Re: Why Tcl is a Bad Thing

Steven D. Majewski (
Mon, 17 Oct 1994 19:54:49 GMT

In article <>, Peter da Silva <> wrote:
>Personally I wouldn't consider using a conventional algorithmic language for
>an extension language if any list or string oriented language, however poor,
>is available. I do not understand why people insist on taking complex languages
>that are hard to generate code for algorithmically and putting them in an
>environment where they will inevitably used to parse algorithmically
>generated configuration files.
>I can take a Tcl config file and *parse* it with a fairly simple routine into
>Tcl atoms, modify it, and write it back out... without worrying about having
>some user put something complex into the file that can't be parsed. The same
>is true for reasonably pure lisp (though things like macros make it harder).
>For something like Python, though, it's a mess. You pretty much have to have
>a complete codewalker to do the trick. The same is true of just about any other
>algorithmic language I know.

Well - the Python interpreter/compiler HAS a complete codewalker, and
parser trees are available from python:

>>> from parser import parsefile
>>> ptree = parsefile( python_source_file )

Admittedly, the tree is not a very readable object, but I've got some
alpha code to map token numbers back to grammar descritpion strings
and pretty-print the annotated trees. ( I'm experimenting with some
static code checkers: right now, a cross reference generator that
checks for used but unassigned variables, etc. Hopefully, it will
eventually become a more general static type/signature checker. )

>The "code is data" model is a *very* powerful one. Don't try and force
>something on me that forces me to violate it. Fine me a better compromise
>than Tcl... I don't think you can: Tcl is such a very nice balance between
>the ideal I would prefer (lisp or scheme) and the ideal that just about
>every end user prefers (basic).

However, I still agree with your general points.
I also agree with many of the points Bill Janssen made, contra tcl.
[ But not with his conclusion that there is No reason to use tcl. ]

Before I started to heavily use Python, I evaluated tcl, Perl, Icon,
and various lisp and scheme implementations. All of them had particular
strong points and for any one particular project, tcl or another
language might have made a better fit, but I didn't want to have to
support all of those languages, and Python seemed to be the best
overall compromise for my set of applications. I can certainly see
how someone else would come up with a different estimate based on a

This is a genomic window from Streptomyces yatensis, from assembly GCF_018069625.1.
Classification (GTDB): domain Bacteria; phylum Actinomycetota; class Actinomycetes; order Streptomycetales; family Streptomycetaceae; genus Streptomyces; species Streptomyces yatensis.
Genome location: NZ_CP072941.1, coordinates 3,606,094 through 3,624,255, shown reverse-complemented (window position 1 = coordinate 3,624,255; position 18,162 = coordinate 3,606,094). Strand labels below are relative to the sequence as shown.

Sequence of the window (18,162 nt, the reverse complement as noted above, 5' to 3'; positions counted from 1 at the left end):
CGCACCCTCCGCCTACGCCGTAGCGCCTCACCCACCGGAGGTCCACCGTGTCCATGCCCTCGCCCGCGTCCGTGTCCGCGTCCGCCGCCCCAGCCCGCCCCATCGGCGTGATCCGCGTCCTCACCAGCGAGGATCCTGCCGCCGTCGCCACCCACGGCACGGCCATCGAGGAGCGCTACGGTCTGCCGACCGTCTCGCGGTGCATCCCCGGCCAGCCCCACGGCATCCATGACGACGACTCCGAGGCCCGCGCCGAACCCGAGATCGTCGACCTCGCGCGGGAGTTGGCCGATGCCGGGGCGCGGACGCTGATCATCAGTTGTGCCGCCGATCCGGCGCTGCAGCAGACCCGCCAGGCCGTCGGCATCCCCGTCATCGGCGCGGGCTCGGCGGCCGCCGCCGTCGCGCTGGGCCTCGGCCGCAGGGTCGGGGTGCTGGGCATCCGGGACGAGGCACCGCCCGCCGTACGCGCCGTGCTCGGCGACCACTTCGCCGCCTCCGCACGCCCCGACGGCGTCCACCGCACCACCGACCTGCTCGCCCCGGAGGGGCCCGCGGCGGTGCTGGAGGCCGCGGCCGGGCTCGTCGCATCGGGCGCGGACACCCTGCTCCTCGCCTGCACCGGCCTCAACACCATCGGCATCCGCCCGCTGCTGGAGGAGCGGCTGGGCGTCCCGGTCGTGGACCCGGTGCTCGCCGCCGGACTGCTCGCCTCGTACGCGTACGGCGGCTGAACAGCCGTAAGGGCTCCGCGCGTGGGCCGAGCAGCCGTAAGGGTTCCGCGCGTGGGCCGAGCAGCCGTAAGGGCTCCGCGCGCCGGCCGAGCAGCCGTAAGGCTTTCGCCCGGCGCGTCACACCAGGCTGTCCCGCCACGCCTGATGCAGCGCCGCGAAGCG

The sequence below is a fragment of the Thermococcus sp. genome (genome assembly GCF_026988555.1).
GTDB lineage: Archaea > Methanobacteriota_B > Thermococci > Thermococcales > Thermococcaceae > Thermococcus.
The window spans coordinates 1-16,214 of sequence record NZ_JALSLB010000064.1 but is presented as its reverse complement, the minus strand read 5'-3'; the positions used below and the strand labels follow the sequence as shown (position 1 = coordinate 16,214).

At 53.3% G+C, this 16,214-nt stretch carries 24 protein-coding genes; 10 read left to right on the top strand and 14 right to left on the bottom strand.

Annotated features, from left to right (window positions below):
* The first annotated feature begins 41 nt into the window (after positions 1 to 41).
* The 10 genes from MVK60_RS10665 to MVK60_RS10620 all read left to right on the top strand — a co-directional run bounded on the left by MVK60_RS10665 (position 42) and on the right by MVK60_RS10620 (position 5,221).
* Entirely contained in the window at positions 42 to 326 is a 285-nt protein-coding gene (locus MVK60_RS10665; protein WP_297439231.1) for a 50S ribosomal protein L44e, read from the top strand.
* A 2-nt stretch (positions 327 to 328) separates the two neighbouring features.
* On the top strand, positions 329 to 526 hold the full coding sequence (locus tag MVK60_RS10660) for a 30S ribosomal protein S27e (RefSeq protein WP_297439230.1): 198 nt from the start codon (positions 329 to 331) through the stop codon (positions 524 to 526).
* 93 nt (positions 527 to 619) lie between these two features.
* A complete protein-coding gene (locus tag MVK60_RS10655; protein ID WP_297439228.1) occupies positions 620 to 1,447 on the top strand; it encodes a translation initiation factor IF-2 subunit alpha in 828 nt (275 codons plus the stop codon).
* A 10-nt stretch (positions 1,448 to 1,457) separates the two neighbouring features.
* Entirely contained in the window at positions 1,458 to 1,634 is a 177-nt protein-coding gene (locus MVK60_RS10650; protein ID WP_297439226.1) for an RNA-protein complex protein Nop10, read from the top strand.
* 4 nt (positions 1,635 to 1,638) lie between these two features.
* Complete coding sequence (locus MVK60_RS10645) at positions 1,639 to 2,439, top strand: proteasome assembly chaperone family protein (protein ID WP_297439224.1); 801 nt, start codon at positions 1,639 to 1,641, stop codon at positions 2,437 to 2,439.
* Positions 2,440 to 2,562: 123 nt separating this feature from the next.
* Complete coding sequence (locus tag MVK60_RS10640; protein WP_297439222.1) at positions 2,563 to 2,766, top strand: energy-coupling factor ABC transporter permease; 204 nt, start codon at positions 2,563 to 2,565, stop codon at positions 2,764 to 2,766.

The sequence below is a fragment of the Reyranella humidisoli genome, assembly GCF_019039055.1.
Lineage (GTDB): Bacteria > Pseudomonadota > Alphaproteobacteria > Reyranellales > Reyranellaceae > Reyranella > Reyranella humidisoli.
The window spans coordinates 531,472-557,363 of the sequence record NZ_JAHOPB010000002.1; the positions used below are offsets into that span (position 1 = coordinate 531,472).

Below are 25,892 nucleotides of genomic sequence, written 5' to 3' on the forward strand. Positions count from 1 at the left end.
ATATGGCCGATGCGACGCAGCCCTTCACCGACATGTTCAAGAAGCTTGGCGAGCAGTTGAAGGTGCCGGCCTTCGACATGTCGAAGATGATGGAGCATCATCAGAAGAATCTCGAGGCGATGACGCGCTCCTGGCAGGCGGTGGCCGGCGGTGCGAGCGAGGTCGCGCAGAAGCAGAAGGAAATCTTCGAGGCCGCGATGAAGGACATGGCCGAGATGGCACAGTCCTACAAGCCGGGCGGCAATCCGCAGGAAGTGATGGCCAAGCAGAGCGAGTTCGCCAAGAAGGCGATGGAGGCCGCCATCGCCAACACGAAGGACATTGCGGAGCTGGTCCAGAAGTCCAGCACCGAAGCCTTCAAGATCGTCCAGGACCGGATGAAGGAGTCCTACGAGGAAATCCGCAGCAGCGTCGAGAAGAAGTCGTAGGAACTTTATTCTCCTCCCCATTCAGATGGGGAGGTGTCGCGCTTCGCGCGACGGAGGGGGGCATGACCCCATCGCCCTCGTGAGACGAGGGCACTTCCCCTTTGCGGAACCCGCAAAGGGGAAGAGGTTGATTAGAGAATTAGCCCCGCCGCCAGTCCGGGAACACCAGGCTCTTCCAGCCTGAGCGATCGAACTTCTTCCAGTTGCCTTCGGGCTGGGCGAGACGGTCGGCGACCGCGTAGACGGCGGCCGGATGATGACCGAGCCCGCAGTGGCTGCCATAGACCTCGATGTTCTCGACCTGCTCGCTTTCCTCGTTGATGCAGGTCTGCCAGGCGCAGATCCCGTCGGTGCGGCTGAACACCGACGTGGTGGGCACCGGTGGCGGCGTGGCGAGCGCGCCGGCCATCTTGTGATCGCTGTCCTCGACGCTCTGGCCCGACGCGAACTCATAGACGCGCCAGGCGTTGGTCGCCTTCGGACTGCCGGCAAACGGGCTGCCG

different set of applications, or even based on a different view of
MY applications. Theoretically, scheme should have been the best
choice - but for other practical and implementation-centric reasons,
it didn't look ( at the time ) like the best practical choice.

[ And, having made that decision to avoid having to learn and support
all of: Python, Perl, tcl, scheme, xlisp, etc., it now looks like that
may be futile and I *will*, in fact, end up having to learn and support
Perl, tcl, ..., etc. Some folk in this thread have argued that you
*OUGHT* to use the "right language for the job" -- but at some point
this can divert too many resources into "treading water". And the
point where I move closer to Bill Janssen's conclusion is in
considering whether tcl adds enough value over a stripped down scheme
to make it worth the effort of being different. ]

>Using two languages for this would simply make for the worst of both worlds:
>forcing end users to parse lisp, in config files, and forcing all the chaos
>and complexity of algol-style languages on the implementor (and again I say
>unto you, for something like this where you have lots of programs digging
>into config files parsing the code gets reinvented again and again).

I think two syntaxes for the same language make a lot of sense.
However, there are practical problems dealing with standardizing two
syntaxes. It's always been pretty trivial to write an algebraic front
end to scheme. People have done it many times - never the same way
twice! Dylan initially started out with a dual-syntax plan. They are
now deprecating the lispish syntax. There is little effort required
to support the lisp syntax - I believe this is a practical political
decision and that their worry is choosing to have syntax > 1, it will
be hard to limit it to only two standard syntaxes. Standards > 1 is
an unstable condition - look at graphics file "standards", for

-- Steve Majewski (804-982-0831) <sdm7g@Virginia.EDU> --
-- UVA Department of Molecular Physiology and Biological Physics --
-- Box 449 Health Science Center Charlottesville,VA 22908 --
[ "Cheese is more macho?" ]